Lost for centuries, a rare bronze statue of the Greek god Apollo has mysteriously resurfaced in the Gaza Strip, only to be seized by police and vanish almost immediately from view.
Word of the remarkable find has caught the imagination of the world of archaeology, but the police cannot say when the life-sized bronze might re-emerge or where it might be put on display.
A local fisherman says he scooped the 500kg (1,100lb) god from the seabed last August, and carried it home on a donkey cart, unaware of the significance of his catch.
Others soon guessed at its importance, and the statue briefly appeared on eBay with a $500,000 (£300,000) price tag - well below its true value. Read more.
The Oracle at Delphi is referenced throughout Greek myths and history. Supposedly she was rendered psychic by Apollo. Realistically, she was off her skull on gas that seeped out of the fissures of the temple in which she lived. Here is the scientific explanation for what caused this woman to utter her confused prophecies.
Even during the Oracle at Delphi’s time, it was widely known that the Oracle’s visions had a practical cause. Gas seeped out of the cracks in the cave where she sat, causing her to talk nonsense. This nonsense would then be interpreted by priests around her. Some of the predictions were surprisingly accurate, according to legend. Croesus, the richest man of his time, performed a kind of scientific test on oracles, when he had messengers go out to all of them and ask what he would be doing on a certain date. Read more.
2,000-Year-Old Greek God Mosaic Discovered in Rome
Archaeologists in Rome have unearthed a large and fine wall mosaic of the Greek god Apollo, dating from the second half of the first century after Christ, near the Colosseum, Rome’s city council announced in July. The building where the mosaic was found is believed to be holding many such architectural delights. Depicting Apollo and the Muses, the mosaic is linked thematically to wall paintings discovered in 1998, representing a philosopher and a Muse of an architectural background.
2 AD Statue of Greek Mythical Hero Hercules Discovered in Israel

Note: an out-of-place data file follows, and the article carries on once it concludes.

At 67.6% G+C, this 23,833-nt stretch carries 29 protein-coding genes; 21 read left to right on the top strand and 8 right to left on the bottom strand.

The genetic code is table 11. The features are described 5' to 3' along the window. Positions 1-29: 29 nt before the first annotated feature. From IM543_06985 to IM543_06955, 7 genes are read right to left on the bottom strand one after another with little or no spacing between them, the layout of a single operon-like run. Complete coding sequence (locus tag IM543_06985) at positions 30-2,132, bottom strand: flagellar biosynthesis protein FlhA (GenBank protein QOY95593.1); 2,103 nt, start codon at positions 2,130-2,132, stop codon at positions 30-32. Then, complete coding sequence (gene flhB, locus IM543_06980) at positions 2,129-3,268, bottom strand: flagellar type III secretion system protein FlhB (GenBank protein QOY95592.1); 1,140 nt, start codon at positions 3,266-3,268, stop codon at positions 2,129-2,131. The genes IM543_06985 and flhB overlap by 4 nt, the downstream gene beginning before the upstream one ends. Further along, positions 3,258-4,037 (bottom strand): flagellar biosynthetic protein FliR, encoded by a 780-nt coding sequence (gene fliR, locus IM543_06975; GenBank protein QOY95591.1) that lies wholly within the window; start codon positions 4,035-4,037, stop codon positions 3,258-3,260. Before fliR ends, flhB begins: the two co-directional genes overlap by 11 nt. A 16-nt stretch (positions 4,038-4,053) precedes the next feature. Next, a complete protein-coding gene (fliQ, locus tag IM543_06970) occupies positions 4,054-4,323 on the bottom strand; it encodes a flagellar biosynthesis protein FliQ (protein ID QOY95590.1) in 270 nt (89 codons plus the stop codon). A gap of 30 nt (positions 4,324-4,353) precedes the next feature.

A marble statue of Hercules is displayed at an Israel Antiquities Authority (IAA) building near Nahalal in northern Israel on Aug. 17. The half-meter marble statue of Hercules, a Greek and Roman demigod, was unearthed in the Jezreel Valley in Israel, the IAA announced in August. It said the statue, from the second century, is of “exceptional artistic quality” and was uncovered during excavations at Horvat Tarbenet, which was a Jewish settlement a century later. Hercules, son of the god Zeus, was one of the most famous mythological heroes of ancient Greece, the strongest demigod in the world, and a symbol of power, courage, and superhuman strength. Read more.
ROME — Excavations in the bowels of an ancient Roman hill have turned up a well-preserved, late 1st century wall mosaic with a figure of Apollo, nude except for a colorful mantle over a shoulder.
Archaeologists and city officials unveiled the recent find to reporters Friday on the Oppian Hill.
The mosaic-covered wall is 16 meters (53 feet) wide and at least 2 meters (6.6 feet) high. Officials think the wall continues down some 8 meters (26.5 feet) more.
Archaeologists say the wall appears to be in a tunnel built to help support Trajan’s Baths, named for the emperor who ruled from 98 till 117. The mosaic, which also depicts a Muse, apparently embellished a room where wealthy Romans gathered to hear music and discuss art. (source)
Bulgarian archaeologists have discovered 30 bronze coins with images of Ancient Greek god Apollo dating back to the 4th-3rd century BC.
The discovery was made during excavations on the St. Marina hill near the Black Sea town of Sozopol, Burgas24 reported.
The bronze coins feature Apollo’s head on one side, and on the other – Apollo sitting on an omphalos – an ancient religious stone artifact considered the center of the universe.
The coins, which are typical of the Hellenic Age, have been found in the remains of a villa from the 4th-3rd century BC outside of the Greek polis of Apollonia, today’s Sozopol. The villa is the first such archaeological structure outside the polis. Read more.